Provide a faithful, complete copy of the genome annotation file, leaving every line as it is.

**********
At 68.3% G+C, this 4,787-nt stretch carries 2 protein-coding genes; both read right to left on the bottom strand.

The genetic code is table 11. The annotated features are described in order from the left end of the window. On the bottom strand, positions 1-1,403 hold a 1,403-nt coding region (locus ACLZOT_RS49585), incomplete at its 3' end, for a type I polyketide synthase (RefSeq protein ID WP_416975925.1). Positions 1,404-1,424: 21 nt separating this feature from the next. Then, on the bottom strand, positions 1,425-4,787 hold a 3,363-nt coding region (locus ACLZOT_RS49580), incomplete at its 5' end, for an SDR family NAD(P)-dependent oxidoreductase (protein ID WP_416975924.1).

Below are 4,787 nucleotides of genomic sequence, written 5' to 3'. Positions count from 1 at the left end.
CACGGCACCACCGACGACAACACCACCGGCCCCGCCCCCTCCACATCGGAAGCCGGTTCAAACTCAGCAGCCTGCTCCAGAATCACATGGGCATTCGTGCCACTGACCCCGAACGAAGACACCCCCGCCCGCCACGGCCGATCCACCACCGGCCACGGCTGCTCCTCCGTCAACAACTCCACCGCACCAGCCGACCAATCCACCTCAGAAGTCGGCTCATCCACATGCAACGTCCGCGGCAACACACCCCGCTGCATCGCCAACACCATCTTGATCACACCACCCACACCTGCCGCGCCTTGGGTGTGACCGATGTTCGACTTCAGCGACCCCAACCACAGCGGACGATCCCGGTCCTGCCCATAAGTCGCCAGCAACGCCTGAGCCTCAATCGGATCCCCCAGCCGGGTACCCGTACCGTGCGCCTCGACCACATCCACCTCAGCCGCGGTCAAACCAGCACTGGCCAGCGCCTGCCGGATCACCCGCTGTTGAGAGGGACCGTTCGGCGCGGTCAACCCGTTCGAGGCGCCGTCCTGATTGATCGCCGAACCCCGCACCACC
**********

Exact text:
At 68.3% G+C, this 4,787-nt stretch carries 2 protein-coding genes; both read right to left on the bottom strand.

The genetic code is table 11. The annotated features are described in order from the left end of the window. On the bottom strand, positions 1-1,403 hold a 1,403-nt coding region (locus ACLZOT_RS49585), incomplete at its 3' end, for a type I polyketide synthase (RefSeq protein ID WP_416975925.1). Positions 1,404-1,424: 21 nt separating this feature from the next. Then, on the bottom strand, positions 1,425-4,787 hold a 3,363-nt coding region (locus ACLZOT_RS49580), incomplete at its 5' end, for an SDR family NAD(P)-dependent oxidoreductase (protein ID WP_416975924.1).

Below are 4,787 nucleotides of genomic sequence, written 5' to 3'. Positions count from 1 at the left end.
CACGGCACCACCGACGACAACACCACCGGCCCCGCCCCCTCCACATCGGAAGCCGGTTCAAACTCAGCAGCCTGCTCCAGAATCACATGGGCATTCGTGCCACTGACCCCGAACGAAGACACCCCCGCCCGCCACGGCCGATCCACCACCGGCCACGGCTGCTCCTCCGTCAACAACTCCACCGCACCAGCCGACCAATCCACCTCAGAAGTCGGCTCATCCACATGCAACGTCCGCGGCAACACACCCCGCTGCATCGCCAACACCATCTTGATCACACCACCCACACCTGCCGCGCCTTGGGTGTGACCGATGTTCGACTTCAGCGACCCCAACCACAGCGGACGATCCCGGTCCTGCCCATAAGTCGCCAGCAACGCCTGAGCCTCAATCGGATCCCCCAGCCGGGTACCCGTACCGTGCGCCTCGACCACATCCACCTCAGCCGCGGTCAAACCAGCACTGGCCAGCGCCTGCCGGATCACCCGCTGTTGAGAGGGACCGTTCGGCGCGGTCAACCCGTTCGAGGCGCCGTCCTGATTGATCGCCGAACCCCGCACCACC